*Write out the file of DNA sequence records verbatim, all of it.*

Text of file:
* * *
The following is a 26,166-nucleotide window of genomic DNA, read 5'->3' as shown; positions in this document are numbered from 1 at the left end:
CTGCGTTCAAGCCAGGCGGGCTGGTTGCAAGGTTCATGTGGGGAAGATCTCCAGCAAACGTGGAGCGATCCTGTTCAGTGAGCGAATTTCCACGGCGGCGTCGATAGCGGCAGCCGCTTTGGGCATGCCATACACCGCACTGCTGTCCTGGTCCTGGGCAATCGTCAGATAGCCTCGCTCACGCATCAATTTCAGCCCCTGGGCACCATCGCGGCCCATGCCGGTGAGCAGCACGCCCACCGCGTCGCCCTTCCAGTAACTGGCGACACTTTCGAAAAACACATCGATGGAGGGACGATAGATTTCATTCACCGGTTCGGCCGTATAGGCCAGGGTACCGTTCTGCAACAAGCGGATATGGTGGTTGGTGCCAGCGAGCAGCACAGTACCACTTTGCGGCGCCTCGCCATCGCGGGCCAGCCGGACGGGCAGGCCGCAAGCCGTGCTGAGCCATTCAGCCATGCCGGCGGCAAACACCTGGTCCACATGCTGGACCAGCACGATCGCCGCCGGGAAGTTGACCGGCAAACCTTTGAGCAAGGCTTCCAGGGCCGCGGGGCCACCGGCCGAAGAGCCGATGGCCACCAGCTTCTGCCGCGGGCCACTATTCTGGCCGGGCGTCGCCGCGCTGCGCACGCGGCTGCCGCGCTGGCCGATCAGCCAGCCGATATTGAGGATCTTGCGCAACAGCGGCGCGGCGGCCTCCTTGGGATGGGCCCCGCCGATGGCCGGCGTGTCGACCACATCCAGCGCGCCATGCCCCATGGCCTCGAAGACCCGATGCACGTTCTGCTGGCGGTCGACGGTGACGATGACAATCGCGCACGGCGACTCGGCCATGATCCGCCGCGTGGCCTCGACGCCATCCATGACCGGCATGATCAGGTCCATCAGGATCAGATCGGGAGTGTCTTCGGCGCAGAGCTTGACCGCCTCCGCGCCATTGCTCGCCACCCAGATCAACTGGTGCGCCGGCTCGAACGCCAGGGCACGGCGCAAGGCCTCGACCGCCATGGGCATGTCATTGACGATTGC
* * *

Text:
The following is a 26,166-nucleotide window of genomic DNA, read 5'->3' as shown; positions in this document are numbered from 1 at the left end:
CTGCGTTCAAGCCAGGCGGGCTGGTTGCAAGGTTCATGTGGGGAAGATCTCCAGCAAACGTGGAGCGATCCTGTTCAGTGAGCGAATTTCCACGGCGGCGTCGATAGCGGCAGCCGCTTTGGGCATGCCATACACCGCACTGCTGTCCTGGTCCTGGGCAATCGTCAGATAGCCTCGCTCACGCATCAATTTCAGCCCCTGGGCACCATCGCGGCCCATGCCGGTGAGCAGCACGCCCACCGCGTCGCCCTTCCAGTAACTGGCGACACTTTCGAAAAACACATCGATGGAGGGACGATAGATTTCATTCACCGGTTCGGCCGTATAGGCCAGGGTACCGTTCTGCAACAAGCGGATATGGTGGTTGGTGCCAGCGAGCAGCACAGTACCACTTTGCGGCGCCTCGCCATCGCGGGCCAGCCGGACGGGCAGGCCGCAAGCCGTGCTGAGCCATTCAGCCATGCCGGCGGCAAACACCTGGTCCACATGCTGGACCAGCACGATCGCCGCCGGGAAGTTGACCGGCAAACCTTTGAGCAAGGCTTCCAGGGCCGCGGGGCCACCGGCCGAAGAGCCGATGGCCACCAGCTTCTGCCGCGGGCCACTATTCTGGCCGGGCGTCGCCGCGCTGCGCACGCGGCTGCCGCGCTGGCCGATCAGCCAGCCGATATTGAGGATCTTGCGCAACAGCGGCGCGGCGGCCTCCTTGGGATGGGCCCCGCCGATGGCCGGCGTGTCGACCACATCCAGCGCGCCATGCCCCATGGCCTCGAAGACCCGATGCACGTTCTGCTGGCGGTCGACGGTGACGATGACAATCGCGCACGGCGACTCGGCCATGATCCGCCGCGTGGCCTCGACGCCATCCATGACCGGCATGATCAGGTCCATCAGGATCAGATCGGGAGTGTCTTCGGCGCAGAGCTTGACCGCCTCCGCGCCATTGCTCGCCACCCAGATCAACTGGTGCGCCGGCTCGAACGCCAGGGCACGGCGCAAGGCCTCGACCGCCATGGGCATGTCATTGACGATTGC